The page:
A Son of Encouragement

Rev. David Bast Uncategorized

READ : Acts 4:32-37

Sometimes the nickname given to a person can tell you something important about their character. Never was that more true than with an early Christian from Cyprus named Joseph, better known as Barnabas.

Not everyone can be an apostle. For every Peter or Paul in the early church, there were thousands more like you and me – humble, ordinary people whose lives left no mark on the pages of history, whose names we do not even know. But it was really these obscure, uncelebrated Christians who did most of the work for God’s kingdom. The apostles preached the gospel with great power and great results, but, most churches in the ancient world were founded by unnamed missionaries. The apostles bore unique testimony to the person and work of Jesus Christ. But, most of the people who became believers, then as now, were converted through the witness of ordinary people whose words pointed to Jesus. Their lives reflected his goodness and his love. The apostles taught the church, and their writings in the New Testament became part of the Bible, the Word of God. This truth was preserved, translated and proclaimed by the labors of countless millions of unknown Christians. It is not necessary to be famous in order to be important.

One of the lessons we learn from studying the lives of the first Christians in the book of Acts is the significance of ordinary people, “behind the scenes” believers. In every generation the vast majority of Jesus’ followers are going to be people of this sort. They won’t ever appear on television. They won’t publish any writings. Their names won’t make the history books – not even the church history books. But their lives will be significant because it is largely through the unpublicized service of these people that God does his work. Such a servant was the man Luke introduces to us at the end of Acts 4. Joseph was his name. He’s better known as Barnabas, the “son of encouragement.”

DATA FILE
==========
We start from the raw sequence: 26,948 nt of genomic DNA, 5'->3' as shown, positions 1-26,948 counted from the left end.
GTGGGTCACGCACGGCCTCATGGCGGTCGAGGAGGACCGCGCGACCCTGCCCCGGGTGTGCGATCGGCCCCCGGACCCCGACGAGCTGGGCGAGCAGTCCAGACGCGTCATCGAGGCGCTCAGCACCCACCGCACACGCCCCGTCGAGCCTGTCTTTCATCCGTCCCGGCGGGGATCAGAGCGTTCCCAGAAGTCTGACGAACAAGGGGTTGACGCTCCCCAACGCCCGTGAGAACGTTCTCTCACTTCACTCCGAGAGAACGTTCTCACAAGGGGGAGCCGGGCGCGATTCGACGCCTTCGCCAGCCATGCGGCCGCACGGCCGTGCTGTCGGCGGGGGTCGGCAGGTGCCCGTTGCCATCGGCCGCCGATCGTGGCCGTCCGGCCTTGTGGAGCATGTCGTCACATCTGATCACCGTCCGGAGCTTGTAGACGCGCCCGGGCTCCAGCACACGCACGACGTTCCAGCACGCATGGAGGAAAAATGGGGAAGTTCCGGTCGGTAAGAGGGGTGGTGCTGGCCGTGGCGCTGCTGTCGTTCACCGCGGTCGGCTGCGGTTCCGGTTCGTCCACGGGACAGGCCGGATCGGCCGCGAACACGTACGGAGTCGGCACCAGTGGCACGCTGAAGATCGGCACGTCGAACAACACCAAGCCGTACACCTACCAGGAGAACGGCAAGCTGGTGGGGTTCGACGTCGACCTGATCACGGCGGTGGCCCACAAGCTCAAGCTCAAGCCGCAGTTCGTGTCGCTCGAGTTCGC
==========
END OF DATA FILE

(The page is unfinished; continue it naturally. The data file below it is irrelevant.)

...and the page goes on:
Now, it’s true that Barnabas is not exactly an anonymous Christian. If he were literally unknown, we couldn’t be talking about him today! But, although Barnabas did play an important role in the earliest days of the Christian movement, he wasn’t one of the apostolic stars. Barnabas was content to remain in the background, as part of the supporting cast. That is why he is such a good model for you and me today.

We first meet Barnabas in Acts 4, where we learn that this Levite, this Jewish religious leader from Cyprus, was an early convert to the Christian faith, a member of the first community of believers in Jerusalem. Luke holds him up as a wonderful example of sacrificial giving. He is a marked contrast to Ananias and Sapphira whose shocking story follows immediately afterwards in Acts 5. This is how Luke, the historian, introduces Barnabas in the context of the unspoiled, ideal life of fellowship in the Jerusalem church:

All the believers were one in heart and mind. No one claimed that any of his possessions was his own, but they shared everything they had. With great power the apostles continued to testify to the resurrection of the Lord Jesus, and much grace was upon them all. There were no needy persons among them. For from time to time those who owned lands or houses sold them, brought the money from the sales and put it at the apostles’ feet, and it was distributed to anyone as he had need.

Joseph, a Levite from Cyprus, whom the apostles called Barnabas (which means Son of Encouragement), sold a field he owned and brought the money and put it at the apostles’ feet.

Acts 4:32-37, niv

When we next meet Barnabas (9:27), several years have passed. He is still in Jerusalem where he performs the vital service of welcoming Paul after his Damascus road conversion to Christ. Barnabas went out of his way to befriend Paul, formerly known as Saul of Tarsus, the chief official persecutor of the Christians. It was Barnabas who introduced Paul to the other apostles and church leaders. Think of the alternatives if Barnabas had not been willing to link Paul with Peter. Who knows what the result would have been for the very young, harassed church? One thing is certain – the story of Christianity would have been very different.